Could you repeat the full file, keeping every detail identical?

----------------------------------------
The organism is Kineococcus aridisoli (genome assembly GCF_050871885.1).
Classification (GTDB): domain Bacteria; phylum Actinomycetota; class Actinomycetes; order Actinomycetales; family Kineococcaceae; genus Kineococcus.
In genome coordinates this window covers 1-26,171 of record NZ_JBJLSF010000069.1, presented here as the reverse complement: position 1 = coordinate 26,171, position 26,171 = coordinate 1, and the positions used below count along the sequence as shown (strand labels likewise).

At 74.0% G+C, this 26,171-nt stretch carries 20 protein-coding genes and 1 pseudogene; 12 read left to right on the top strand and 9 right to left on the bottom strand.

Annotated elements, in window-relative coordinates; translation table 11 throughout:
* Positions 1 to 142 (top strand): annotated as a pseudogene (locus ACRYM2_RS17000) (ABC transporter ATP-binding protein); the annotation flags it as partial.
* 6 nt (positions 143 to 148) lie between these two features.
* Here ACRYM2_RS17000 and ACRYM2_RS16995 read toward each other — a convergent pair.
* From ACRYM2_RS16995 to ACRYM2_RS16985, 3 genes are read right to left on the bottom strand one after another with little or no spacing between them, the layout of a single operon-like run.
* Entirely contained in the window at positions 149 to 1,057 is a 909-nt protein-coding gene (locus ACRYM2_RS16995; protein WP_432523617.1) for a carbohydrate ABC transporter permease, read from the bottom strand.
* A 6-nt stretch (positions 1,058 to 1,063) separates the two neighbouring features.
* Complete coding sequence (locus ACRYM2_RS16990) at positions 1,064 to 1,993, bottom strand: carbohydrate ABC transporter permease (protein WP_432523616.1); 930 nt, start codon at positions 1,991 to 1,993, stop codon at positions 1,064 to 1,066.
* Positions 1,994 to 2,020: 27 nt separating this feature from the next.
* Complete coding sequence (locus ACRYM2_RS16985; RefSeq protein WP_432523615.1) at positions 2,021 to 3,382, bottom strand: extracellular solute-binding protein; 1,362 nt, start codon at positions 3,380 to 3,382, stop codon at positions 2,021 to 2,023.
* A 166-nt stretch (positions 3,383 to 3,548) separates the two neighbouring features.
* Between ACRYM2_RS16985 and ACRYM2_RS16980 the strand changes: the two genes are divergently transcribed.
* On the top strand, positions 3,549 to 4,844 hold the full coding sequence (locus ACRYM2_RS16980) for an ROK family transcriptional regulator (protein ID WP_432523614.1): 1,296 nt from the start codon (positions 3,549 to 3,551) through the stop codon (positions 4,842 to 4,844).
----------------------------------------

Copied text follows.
The organism is Kineococcus aridisoli (genome assembly GCF_050871885.1).
Classification (GTDB): domain Bacteria; phylum Actinomycetota; class Actinomycetes; order Actinomycetales; family Kineococcaceae; genus Kineococcus.
In genome coordinates this window covers 1-26,171 of record NZ_JBJLSF010000069.1, presented here as the reverse complement: position 1 = coordinate 26,171, position 26,171 = coordinate 1, and the positions used below count along the sequence as shown (strand labels likewise).

At 74.0% G+C, this 26,171-nt stretch carries 20 protein-coding genes and 1 pseudogene; 12 read left to right on the top strand and 9 right to left on the bottom strand.

Annotated elements, in window-relative coordinates; translation table 11 throughout:
* Positions 1 to 142 (top strand): annotated as a pseudogene (locus ACRYM2_RS17000) (ABC transporter ATP-binding protein); the annotation flags it as partial.
* 6 nt (positions 143 to 148) lie between these two features.
* Here ACRYM2_RS17000 and ACRYM2_RS16995 read toward each other — a convergent pair.
* From ACRYM2_RS16995 to ACRYM2_RS16985, 3 genes are read right to left on the bottom strand one after another with little or no spacing between them, the layout of a single operon-like run.
* Entirely contained in the window at positions 149 to 1,057 is a 909-nt protein-coding gene (locus ACRYM2_RS16995; protein WP_432523617.1) for a carbohydrate ABC transporter permease, read from the bottom strand.
* A 6-nt stretch (positions 1,058 to 1,063) separates the two neighbouring features.
* Complete coding sequence (locus ACRYM2_RS16990) at positions 1,064 to 1,993, bottom strand: carbohydrate ABC transporter permease (protein WP_432523616.1); 930 nt, start codon at positions 1,991 to 1,993, stop codon at positions 1,064 to 1,066.
* Positions 1,994 to 2,020: 27 nt separating this feature from the next.
* Complete coding sequence (locus ACRYM2_RS16985; RefSeq protein WP_432523615.1) at positions 2,021 to 3,382, bottom strand: extracellular solute-binding protein; 1,362 nt, start codon at positions 3,380 to 3,382, stop codon at positions 2,021 to 2,023.
* A 166-nt stretch (positions 3,383 to 3,548) separates the two neighbouring features.
* Between ACRYM2_RS16985 and ACRYM2_RS16980 the strand changes: the two genes are divergently transcribed.
* On the top strand, positions 3,549 to 4,844 hold the full coding sequence (locus ACRYM2_RS16980) for an ROK family transcriptional regulator (protein ID WP_432523614.1): 1,296 nt from the start codon (positions 3,549 to 3,551) through the stop codon (positions 4,842 to 4,844).